What does Revelation 3:15 mean?
ESV: “‘I know your works: you are neither cold nor hot. Would that you were either cold or hot!
NIV: I know your deeds, that you are neither cold nor hot. I wish you were either one or the other!
NASB: ‘I know your deeds, that you are neither cold nor hot; I wish that you were cold or hot.
CSB: I know your works, that you are neither cold nor hot. I wish that you were cold or hot.
NLT: 'I know all the things you do, that you are neither hot nor cold. I wish that you were one or the other!
KJV: I know thy works, that thou art neither cold nor hot: I would thou wert cold or hot.
Nothing escapes Jesus' attention. He tells the Laodicean church in this verse that He knows its condition. He says it is neither cold nor hot, although He would prefer that it was one or the other. This condemnation of "lukewarm" faith carries dire consequences. In that era, room-temperature water was dangerous water. Cold water suggested a flowing spring or river, and hot water was something which had been cooked or cleaned. Anything in between was, naturally, suspicious and possibly worthless.
The church in Laodicea was neither fervent nor frigid. It was simply content to maintain a status quo position. It was neither emotionally excited about Christian matters nor coldhearted about them. Whereas Jesus offered the church at Philadelphia no reproof, He offered the Laodicean church no praise. Unlike the church at Sardis that had things that remained and needed to be strengthened, the church at Laodicea had nothing that simply needed to be strengthened. In some ways churches exist today that are neither hot nor cold. They simply continue to perform meaningless activities, offer visitors a limp handshake, go through the motions of a sterile liturgy, and keep their members in an indifferent mindset.
Another aspect of Jesus' desire that the church be "either hot or cold" relates to how we respond to the gospel. Those who are "hot" in spiritual matters are deeply involved and committed to faith. Those who are cold, however, are at least in a position where they can be deeply impacted by faith—they can be changed. Those who are "lukewarm" have just enough knowledge of Christ that they're not resistant, but lack enough real faith to be fully engaged. That condition, in truth, is harder to change than to convert a fully-cold non-believer!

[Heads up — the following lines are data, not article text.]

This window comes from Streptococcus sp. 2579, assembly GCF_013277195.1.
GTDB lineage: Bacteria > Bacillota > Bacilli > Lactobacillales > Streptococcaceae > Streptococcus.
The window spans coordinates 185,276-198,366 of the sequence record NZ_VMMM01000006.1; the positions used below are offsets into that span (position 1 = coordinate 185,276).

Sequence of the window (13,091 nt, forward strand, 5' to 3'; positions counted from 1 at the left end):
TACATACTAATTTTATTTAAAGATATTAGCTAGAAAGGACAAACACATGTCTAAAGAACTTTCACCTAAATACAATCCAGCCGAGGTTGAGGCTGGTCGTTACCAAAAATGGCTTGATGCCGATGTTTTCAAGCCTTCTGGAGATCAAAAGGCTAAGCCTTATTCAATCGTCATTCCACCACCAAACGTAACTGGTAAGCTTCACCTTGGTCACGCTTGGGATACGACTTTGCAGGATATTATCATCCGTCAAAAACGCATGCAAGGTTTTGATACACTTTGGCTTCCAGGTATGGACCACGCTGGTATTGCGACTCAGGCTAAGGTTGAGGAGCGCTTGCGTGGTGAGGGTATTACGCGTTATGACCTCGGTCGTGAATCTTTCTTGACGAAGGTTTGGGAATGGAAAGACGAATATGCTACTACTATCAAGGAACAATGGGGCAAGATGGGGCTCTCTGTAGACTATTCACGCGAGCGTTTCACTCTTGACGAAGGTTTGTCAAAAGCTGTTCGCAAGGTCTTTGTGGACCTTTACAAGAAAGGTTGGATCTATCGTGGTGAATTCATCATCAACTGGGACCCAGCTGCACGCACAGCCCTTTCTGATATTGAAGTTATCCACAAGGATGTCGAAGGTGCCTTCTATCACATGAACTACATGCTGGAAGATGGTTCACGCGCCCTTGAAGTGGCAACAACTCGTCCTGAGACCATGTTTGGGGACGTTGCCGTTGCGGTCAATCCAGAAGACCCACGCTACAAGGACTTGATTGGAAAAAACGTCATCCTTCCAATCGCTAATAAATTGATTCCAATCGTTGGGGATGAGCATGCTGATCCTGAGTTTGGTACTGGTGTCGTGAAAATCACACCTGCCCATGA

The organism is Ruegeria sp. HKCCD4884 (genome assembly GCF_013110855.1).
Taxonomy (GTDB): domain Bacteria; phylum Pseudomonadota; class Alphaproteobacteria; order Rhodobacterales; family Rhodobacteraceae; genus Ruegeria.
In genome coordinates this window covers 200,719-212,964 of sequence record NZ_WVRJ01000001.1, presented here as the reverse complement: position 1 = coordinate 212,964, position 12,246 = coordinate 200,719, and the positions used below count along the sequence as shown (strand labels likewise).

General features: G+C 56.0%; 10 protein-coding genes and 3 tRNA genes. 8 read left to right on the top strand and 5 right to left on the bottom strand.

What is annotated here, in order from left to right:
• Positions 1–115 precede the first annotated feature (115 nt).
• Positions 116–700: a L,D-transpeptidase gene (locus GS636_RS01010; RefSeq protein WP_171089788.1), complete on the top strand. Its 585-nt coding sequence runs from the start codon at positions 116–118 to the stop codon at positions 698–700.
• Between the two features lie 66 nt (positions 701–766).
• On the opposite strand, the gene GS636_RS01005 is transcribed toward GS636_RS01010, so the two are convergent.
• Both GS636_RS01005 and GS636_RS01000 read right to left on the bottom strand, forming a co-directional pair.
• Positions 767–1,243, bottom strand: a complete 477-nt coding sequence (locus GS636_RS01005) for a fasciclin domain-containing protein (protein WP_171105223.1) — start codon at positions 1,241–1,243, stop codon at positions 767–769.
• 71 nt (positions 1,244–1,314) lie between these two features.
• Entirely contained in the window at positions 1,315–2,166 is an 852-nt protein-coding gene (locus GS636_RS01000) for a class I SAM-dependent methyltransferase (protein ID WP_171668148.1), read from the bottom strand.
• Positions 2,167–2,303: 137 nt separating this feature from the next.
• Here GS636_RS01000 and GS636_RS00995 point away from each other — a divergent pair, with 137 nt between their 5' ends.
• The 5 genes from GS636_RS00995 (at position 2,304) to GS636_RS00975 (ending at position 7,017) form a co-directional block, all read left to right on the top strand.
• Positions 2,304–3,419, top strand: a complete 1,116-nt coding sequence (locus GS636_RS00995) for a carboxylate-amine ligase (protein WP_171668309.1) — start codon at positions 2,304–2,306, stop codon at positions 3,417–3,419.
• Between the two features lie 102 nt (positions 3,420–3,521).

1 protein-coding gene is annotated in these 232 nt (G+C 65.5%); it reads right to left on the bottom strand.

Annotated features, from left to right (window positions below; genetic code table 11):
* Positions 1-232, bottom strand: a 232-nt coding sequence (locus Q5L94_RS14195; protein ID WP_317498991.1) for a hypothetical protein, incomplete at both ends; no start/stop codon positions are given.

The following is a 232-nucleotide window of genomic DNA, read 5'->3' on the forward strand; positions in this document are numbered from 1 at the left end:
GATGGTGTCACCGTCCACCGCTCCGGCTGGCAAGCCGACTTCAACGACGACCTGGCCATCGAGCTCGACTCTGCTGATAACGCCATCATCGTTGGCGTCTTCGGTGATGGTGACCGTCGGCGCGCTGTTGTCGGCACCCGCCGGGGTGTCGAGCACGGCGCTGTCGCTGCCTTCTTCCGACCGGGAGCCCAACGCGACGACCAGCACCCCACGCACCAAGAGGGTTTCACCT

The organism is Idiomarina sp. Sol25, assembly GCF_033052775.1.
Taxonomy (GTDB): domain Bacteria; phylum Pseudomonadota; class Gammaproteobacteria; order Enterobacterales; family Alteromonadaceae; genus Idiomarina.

Revelation 3:14–22 is Jesus' final and most strident message, addressed to the church at Laodicea. We learn from this assessment that the Laodicean church was lukewarm, smug, and self-satisfied. It boasted about its wealth and need of nothing. But the church deceived itself. In terms of its spiritual condition, it was wretched, pitiable, poor, blind, and naked. Jesus urged the church to turn to Him, as He was positioned outside the church, inviting whoever heard His voice to open the door and welcome Him. Laodicea is the only church of seven which receives only criticism, and no positive remarks.
These final letters symbolize Church history from AD 1500 to the Rapture, the event that transports the Church from earth to be with Jesus. Sardis had a good reputation, but it was actually spiritually dead. Philadelphia had a good opportunity to spread the gospel, and it had kept Jesus' word and had remained loyal to Him. As such, Jesus promises to reward this church's conquerors. Laodicea was proud of its wealth, but was spiritually lukewarm, a characteristic that Jesus detests. He promises to fellowship with anyone in the church who would heed His voice and welcome Him. Laodicea is the only church given no praise by Christ.
This chapter concludes the letters Jesus instructed the apostle John to write to seven churches in Asia Minor. Those messages began in chapter 2. This passage ends the section of Revelation that describes the things that are (Revelation 1:19), meaning the things which existed in John's lifetime. Chapter 1 describes what John had seen (Revelation 1:19), and chapter 4 begins John's account of what was to take place in the future (Revelation 1:19).
The word ''revelation'' means ''an unveiling or disclosure.'' This writing unveils future events such as the rapture, three series of judgments that will fall on the earth during the tribulation, the emergence of the Antichrist, the persecution of Israel and her amazing revival, as well as Jesus' second coming with His saints to the earth, the judgment of Satan and his followers, and finally, the eternal state. This content, combined with the original Greek term apokalypsis, is why we now refer to an end-of-the-world scenario as ''an apocalypse.''
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